It's called The Good Robot, but in reality it's not really about robots, it's about us—the people that are programming the robots, and the degree to which we give the robots our own character and individual traits. By using the robot it's almost like creating a simulation or a likeness of ourselves. We should be able to look at what a robot really does—and what it's really used for—and that should tell us a lot about ourselves. That's really what it's about. As the release goes into the other 12-inches, it will become more focused on people—more so than on the robot or the machine.
How many releases are there going to be altogether in this series?
Five. This was the first one.
How has the meaning of Axis changed over time for you?
It hasn't changed, it's stayed the same. Maybe I've changed a little bit, but the label has stayed the same. The objective has always been to release a certain type of music—to fill certain gaps—and to bring to the attention of the listener things that should be paid attention to and it's always stayed that way.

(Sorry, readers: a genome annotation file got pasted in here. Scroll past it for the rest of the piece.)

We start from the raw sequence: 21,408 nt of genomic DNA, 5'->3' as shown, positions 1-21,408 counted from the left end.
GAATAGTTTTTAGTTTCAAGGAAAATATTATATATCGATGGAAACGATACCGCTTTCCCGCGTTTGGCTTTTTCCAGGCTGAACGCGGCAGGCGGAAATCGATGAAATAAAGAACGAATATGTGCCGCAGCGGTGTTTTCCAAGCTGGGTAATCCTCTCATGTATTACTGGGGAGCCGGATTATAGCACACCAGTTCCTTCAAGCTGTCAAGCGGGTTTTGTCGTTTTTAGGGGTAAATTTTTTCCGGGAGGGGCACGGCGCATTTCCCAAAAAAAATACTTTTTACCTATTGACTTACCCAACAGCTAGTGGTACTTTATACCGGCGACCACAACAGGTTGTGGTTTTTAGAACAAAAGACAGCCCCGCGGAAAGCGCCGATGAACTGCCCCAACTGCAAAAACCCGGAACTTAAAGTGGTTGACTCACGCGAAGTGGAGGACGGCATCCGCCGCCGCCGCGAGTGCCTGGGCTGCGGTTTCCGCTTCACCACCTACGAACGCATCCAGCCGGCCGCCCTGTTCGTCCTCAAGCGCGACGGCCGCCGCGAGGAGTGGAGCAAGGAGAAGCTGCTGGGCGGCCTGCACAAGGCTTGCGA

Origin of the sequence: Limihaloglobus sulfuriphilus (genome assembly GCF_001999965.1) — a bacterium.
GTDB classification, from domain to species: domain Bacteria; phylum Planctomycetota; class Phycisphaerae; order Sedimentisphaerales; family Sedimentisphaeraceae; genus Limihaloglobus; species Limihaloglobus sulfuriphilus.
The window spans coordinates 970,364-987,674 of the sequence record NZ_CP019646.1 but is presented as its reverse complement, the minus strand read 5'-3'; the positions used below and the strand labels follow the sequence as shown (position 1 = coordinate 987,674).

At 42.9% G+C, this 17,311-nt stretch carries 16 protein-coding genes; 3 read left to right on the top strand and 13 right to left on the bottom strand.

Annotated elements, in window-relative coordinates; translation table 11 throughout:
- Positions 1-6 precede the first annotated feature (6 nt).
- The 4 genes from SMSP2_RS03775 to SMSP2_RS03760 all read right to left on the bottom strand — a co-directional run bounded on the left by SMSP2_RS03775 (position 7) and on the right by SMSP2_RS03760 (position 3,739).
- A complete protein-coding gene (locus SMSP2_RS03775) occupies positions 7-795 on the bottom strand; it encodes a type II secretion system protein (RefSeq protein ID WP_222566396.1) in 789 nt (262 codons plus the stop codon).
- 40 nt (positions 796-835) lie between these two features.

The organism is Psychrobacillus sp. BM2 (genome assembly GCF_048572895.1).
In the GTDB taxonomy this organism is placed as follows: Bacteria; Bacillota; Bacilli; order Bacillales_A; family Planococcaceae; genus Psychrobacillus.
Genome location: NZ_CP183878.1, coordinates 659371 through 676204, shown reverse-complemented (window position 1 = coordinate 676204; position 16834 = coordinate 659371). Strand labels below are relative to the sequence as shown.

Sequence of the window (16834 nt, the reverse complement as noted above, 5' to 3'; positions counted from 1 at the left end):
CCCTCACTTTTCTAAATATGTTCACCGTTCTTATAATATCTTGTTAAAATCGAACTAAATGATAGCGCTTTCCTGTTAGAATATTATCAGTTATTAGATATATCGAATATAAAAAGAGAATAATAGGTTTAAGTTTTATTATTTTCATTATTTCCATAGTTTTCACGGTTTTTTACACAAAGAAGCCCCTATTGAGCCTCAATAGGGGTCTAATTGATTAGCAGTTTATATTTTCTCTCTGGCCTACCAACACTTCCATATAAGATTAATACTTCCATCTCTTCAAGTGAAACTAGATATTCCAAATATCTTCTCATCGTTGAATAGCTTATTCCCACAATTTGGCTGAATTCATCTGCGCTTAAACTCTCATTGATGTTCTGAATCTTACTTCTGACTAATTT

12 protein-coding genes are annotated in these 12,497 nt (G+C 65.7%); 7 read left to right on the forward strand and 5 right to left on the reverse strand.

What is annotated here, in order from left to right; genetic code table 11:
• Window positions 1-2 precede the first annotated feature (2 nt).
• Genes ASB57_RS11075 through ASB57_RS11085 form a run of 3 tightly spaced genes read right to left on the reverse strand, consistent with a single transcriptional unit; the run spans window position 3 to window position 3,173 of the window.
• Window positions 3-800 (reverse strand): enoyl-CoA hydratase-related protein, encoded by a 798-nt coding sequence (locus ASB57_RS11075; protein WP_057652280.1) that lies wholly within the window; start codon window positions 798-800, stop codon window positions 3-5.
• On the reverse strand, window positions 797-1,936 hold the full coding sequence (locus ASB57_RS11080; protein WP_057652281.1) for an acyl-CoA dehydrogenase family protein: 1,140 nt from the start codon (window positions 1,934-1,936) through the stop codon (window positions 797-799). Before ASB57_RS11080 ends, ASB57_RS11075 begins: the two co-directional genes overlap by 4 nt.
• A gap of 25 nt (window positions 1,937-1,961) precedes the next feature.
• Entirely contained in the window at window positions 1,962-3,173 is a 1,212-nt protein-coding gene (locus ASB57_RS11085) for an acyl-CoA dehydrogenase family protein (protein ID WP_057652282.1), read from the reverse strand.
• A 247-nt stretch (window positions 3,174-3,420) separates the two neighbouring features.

The Jeff Mills starter kit
Sure, Jeff Mills is often regarded as a legend in techno circles, but sometimes we often forget exactly how wide-ranging his career has been. To piece together the disparate strands of his solo work, we humbly offer five singular entry points.
A true techno classic, and perhaps Mills' greatest solo success after he left the UR camp, this pounding 4/4 tune is leavened by its titular instrument.
Truth in advertising: One of Jeff Mills' most relentless cuts is an exercise in the sort of sonic brutalism that came to define some of the finest mid-'90s techno.
Live at the Liquid Room, Tokyo
This CD helps to outline exactly what witnessing one of Mills' mid-'90s sets was all about. More than 35 tracks are used over the course of its length.